“On the value of European integration for a society for all”
Dear Members and Friends of the European Federation of Older Persons!
Today I would like to share some personal views about Europe with you.
The European integration process was initiated by great persons like Robert Schumann, Jean Monnet and other inspired, responsible personalities with the central objective of ending the frequent, bloody and disastrous wars between neighbours, which culminated in the horrifying Second World War. Based on a visionary concept, the European Coal and Steel Community began already in 1950 to unite European countries economically and politically in order to secure lasting peace. On 25 March 1957, the project of European unification was substantiated on Rome’s Capitol Hill, when the high representatives of six committed European countries signed the Treaty of Rome “to establish the foundations of an ever closer union among the European peoples”.
This year, that great project – now called the European Union – turns sixty and it is time to remember that this extraordinary political initiative has so far reached its main goal: to establish solid peace and relations of mutual trust among its members that have grown, over time, from six to twenty-eight countries. The European Union has been instrumental to overcome the terrible material, moral and political damages of the two World Wars, it has enormously improved the living conditions of people, it has considerably strengthened fundamental rights in our society and it has provided new perspectives for the development of our continent. As an important global negotiator it has also helped to limit international conflicts and has thus served as a stabiliser globally.
Considering that the European Union is a unique experiment – with no precedent in history of mankind – we should not be too surprised that not every step in its development went smoothly or immediately brought about the envisaged positive results. It is still a political, economic and cultural adventure with many phases of trial-and-error – and even setbacks and deceptions.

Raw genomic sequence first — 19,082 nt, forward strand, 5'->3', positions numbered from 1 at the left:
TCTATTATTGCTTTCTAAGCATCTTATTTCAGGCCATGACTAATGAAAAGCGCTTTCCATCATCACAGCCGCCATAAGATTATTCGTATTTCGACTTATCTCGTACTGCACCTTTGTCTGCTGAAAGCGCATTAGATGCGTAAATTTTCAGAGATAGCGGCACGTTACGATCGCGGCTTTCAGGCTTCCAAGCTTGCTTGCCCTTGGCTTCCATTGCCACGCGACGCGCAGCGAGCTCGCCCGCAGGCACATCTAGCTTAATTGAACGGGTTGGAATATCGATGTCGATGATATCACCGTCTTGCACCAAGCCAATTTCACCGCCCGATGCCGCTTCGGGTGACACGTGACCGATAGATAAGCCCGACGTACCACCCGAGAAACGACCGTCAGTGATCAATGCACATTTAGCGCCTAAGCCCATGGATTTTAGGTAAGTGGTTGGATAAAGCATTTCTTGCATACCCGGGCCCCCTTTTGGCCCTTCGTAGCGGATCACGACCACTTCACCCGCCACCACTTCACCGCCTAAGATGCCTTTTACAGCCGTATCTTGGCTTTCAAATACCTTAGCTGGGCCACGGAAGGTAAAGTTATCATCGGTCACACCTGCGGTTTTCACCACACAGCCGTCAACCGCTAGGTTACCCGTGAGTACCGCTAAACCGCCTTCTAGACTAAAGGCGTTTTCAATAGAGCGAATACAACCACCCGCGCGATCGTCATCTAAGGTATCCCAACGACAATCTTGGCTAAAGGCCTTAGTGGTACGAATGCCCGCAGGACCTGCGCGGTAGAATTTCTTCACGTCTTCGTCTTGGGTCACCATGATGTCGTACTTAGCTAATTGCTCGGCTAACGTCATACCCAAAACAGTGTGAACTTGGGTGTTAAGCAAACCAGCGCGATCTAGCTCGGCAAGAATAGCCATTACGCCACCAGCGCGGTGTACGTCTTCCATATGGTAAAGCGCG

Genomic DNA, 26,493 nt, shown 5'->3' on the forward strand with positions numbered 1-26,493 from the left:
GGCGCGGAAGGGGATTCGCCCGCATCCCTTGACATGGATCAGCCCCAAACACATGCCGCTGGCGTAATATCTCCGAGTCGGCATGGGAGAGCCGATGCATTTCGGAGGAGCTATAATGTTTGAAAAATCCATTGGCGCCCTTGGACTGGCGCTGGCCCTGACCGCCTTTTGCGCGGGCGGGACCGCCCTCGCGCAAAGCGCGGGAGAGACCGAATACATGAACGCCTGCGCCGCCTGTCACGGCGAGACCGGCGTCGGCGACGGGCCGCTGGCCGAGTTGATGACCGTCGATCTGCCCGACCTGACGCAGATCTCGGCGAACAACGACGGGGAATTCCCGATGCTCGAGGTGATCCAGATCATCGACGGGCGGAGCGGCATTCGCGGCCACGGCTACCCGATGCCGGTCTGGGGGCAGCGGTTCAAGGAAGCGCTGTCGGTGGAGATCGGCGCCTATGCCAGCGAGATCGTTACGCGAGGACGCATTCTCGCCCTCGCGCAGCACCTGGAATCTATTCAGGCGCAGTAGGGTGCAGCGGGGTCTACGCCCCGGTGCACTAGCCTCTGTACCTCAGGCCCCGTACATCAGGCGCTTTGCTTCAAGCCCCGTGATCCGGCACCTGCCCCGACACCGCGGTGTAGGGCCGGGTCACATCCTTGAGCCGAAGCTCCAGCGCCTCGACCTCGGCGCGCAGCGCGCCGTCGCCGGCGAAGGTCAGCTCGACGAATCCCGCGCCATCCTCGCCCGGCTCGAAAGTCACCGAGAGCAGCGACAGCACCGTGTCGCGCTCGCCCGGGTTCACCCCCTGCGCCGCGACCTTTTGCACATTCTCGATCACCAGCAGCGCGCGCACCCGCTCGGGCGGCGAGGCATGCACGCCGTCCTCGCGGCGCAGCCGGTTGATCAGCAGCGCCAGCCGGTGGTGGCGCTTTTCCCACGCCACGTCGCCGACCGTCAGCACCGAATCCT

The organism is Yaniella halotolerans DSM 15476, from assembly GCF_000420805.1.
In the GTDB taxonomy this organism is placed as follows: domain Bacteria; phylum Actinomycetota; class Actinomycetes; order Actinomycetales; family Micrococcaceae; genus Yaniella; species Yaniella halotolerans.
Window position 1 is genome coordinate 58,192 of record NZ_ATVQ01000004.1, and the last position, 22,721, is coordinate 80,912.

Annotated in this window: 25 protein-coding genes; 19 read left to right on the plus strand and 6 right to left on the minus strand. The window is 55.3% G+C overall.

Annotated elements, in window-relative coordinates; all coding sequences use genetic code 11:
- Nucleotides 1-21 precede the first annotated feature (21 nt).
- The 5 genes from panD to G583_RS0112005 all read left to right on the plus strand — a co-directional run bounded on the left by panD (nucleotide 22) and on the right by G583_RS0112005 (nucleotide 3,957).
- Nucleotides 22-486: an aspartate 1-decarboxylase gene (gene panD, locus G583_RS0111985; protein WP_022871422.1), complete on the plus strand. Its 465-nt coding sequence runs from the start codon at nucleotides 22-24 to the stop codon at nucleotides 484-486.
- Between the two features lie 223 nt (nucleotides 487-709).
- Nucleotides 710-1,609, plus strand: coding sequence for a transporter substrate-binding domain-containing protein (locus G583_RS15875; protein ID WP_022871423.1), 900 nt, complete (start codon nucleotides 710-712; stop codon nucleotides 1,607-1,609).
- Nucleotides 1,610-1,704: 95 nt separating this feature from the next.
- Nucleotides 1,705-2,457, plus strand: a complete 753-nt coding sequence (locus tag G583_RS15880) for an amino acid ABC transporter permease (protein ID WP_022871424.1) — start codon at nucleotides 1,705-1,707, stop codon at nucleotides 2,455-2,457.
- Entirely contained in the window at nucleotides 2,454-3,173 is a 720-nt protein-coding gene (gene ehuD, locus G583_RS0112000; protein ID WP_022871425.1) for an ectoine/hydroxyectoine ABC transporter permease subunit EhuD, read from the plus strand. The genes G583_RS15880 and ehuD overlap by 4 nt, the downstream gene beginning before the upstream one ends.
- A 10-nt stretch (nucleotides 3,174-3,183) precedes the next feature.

But despite all the imperfections that we can see and all the internal criticism that we may have we also must be aware of the fact that most of the external observers in Africa, Asia and the Americas admire the Europeans’ political courage and achievements and are longing to benefit from similar developments in their respective region. Others global players, however, ardently hope that the European integration project would fall apart so that they can better exercise their power worldwide.
Unfortunately the felt crisis of the European Union and the questioning of the values and advantages of the European integration process are fuelled by crude populist slogans and irresponsible promises of many politicians that enliven individual egoism as well as group interests against the necessary common good and collective responsibility.
The celebration of the 60th anniversary of the Treaty of Rome, the UK decision to go for “Brexit” and the growing nationalism as well as the trends for discrimination and exclusion in Europe should strongly motivate us all to imagine how our society might look like in the future without the European integrations process. Do we really want to go back to the situation of the beginning of last century? Will it really be better to promote aggressive competition instead of peaceful cooperation between the peoples in Europe – and globally? What do we wish for our children and grandchildren – and what are we ready to invest in order to insure for them a society based on liberty, justice, equality, security, solidarity and mutual understanding?
If it is true that older persons are particularly experienced and wise they should take a critical view on today’s political, social, economic, cultural as well as moral developments and feel the responsibility to fully engage in the dialogue about the future of Europe and the shaping of a promising society for all. This means not to shy away but discuss pertinent issues with family, neighbours, friends and the community at large. It also means to argue and defend one’s own convictions about honesty, veracity, humanity and solidarity as the fundaments of human society and its humanistic future.
Thanks for having given your attention to these considerations!
I wish you a very pleasant and optimistic springtime!
Kronberg, 26 February 2017 Dirk Jarré, President of EURAG